Why Did Lenin Promise "peace, Land and Bread?"

Lenin promised "peace, land and bread" to gain popular support during the struggle for political power in Russia after the czar abdicated, according to the History Channel website. In October 1917, the Bolsheviks used such promises to successfully overthrow the provisional government and gain control.

The phrase appealed to the basic needs of the Russian people. World War I was disastrous for Russia. By the end of 1916, around 5 million Russian troops were dead, prisoners of war or missing. The army was poorly commanded and poorly supplied, and morale was low. At home, men, horses and material were requisitioned for the war, and hunger became rampant. Due to shortages caused by the war, protests and food riots broke out in Petrograd, the capital, and in other cities. In addition, the Russian peasant population, who lived and toiled on minuscule amounts of land, saw that rich landowners with large estates continued to thrive at the expense of the poor.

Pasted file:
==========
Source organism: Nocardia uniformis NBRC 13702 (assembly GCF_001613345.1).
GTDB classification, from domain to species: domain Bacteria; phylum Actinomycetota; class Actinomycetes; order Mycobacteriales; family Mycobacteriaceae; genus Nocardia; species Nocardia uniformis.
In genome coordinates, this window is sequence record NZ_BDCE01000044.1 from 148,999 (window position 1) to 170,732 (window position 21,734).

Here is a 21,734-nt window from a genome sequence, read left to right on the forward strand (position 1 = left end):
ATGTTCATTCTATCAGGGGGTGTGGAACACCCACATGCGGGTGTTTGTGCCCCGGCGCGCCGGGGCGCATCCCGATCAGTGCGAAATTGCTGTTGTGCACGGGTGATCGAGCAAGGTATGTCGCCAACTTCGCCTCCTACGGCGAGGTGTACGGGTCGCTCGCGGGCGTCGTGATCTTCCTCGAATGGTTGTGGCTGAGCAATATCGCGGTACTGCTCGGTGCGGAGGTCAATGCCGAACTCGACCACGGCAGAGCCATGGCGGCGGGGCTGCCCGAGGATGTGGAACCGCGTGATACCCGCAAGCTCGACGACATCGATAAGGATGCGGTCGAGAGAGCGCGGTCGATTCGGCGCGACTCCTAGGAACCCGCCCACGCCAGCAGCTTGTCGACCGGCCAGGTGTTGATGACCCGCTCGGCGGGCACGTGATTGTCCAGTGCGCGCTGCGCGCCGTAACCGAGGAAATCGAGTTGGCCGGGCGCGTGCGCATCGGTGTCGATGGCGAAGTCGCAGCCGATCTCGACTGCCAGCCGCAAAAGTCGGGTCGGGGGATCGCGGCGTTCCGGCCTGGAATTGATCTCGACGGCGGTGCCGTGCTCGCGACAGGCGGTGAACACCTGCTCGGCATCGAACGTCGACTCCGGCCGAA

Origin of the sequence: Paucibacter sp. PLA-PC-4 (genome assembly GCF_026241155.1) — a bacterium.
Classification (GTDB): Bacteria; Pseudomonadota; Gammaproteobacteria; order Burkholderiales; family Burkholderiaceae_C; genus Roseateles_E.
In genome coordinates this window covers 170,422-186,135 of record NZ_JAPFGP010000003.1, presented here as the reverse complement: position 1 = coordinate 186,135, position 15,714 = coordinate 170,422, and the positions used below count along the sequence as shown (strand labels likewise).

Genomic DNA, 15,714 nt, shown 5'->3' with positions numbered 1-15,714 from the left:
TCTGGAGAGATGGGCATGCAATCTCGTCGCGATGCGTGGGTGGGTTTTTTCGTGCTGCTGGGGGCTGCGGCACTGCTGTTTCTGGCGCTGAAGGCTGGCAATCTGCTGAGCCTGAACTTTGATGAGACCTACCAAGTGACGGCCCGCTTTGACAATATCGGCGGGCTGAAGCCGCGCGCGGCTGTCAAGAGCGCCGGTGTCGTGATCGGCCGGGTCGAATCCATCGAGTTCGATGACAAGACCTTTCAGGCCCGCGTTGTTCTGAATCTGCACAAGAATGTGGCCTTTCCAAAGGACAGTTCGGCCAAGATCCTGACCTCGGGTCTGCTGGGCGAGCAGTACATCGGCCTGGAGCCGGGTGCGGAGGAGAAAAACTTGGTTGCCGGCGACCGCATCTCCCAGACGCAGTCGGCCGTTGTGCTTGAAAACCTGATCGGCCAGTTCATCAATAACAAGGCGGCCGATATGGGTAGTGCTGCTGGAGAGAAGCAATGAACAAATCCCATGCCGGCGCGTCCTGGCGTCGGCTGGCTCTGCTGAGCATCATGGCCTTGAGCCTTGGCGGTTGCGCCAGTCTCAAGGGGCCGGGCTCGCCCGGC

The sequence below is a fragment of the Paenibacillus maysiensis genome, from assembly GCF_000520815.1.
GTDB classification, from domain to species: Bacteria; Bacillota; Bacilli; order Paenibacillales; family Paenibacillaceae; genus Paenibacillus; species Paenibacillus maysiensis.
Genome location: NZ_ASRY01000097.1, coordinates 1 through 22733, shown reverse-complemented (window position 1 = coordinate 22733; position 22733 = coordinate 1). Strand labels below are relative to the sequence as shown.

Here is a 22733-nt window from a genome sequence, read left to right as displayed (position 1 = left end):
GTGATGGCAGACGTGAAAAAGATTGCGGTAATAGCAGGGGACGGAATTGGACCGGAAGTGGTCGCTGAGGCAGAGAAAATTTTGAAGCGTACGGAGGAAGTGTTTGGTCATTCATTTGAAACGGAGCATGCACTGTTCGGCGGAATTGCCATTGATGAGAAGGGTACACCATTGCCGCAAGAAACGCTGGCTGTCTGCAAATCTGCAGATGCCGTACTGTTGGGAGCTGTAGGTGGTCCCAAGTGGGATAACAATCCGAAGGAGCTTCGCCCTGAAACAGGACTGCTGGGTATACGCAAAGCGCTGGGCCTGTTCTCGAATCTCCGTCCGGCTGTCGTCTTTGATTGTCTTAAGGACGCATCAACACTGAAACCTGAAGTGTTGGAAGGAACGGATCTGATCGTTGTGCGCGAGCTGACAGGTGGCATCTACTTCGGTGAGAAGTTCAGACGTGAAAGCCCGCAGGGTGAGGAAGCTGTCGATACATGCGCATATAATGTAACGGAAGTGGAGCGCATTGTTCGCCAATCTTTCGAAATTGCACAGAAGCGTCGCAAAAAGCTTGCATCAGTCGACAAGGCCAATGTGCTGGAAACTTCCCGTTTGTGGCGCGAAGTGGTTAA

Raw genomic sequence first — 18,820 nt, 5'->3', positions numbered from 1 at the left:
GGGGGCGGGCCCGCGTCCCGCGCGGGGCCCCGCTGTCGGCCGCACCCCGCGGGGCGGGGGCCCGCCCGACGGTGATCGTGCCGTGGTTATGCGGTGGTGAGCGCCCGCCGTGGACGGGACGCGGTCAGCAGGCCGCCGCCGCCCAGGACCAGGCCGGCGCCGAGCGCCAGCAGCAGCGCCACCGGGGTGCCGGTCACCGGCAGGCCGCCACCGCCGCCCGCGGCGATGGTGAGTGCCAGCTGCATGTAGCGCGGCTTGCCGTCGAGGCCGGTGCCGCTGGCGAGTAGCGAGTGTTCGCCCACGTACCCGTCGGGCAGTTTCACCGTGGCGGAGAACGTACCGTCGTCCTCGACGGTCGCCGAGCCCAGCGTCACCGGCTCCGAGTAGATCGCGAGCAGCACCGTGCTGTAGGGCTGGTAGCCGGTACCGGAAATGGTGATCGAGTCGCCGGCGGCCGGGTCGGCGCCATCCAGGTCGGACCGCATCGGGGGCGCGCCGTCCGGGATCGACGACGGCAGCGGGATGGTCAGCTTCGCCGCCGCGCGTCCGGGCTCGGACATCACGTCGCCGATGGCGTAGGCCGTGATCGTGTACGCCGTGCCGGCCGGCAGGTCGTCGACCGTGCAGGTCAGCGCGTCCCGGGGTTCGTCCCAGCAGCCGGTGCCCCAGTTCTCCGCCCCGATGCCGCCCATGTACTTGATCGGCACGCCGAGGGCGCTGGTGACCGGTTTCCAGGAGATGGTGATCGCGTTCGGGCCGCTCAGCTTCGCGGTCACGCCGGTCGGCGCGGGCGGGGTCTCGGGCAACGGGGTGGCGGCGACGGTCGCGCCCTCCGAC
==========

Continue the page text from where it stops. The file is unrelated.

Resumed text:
Lenin addressed these concerns in his proclamation. Peace would mean an end to the war with its terrible casualties. Bread would mean relief from the ubiquitous hunger. Land would mean the prospect of self-sufficiency for the peasant population. In the end, none of these promises were kept, although Russia did withdraw from World War I through the Treaty of Brest-Litovsk with Germany in March 1918, about the same time it erupted into a bloody civil war. Food continued to be scarce, and the Bolsheviks eventually confiscated all land and moved peasants onto collective farms.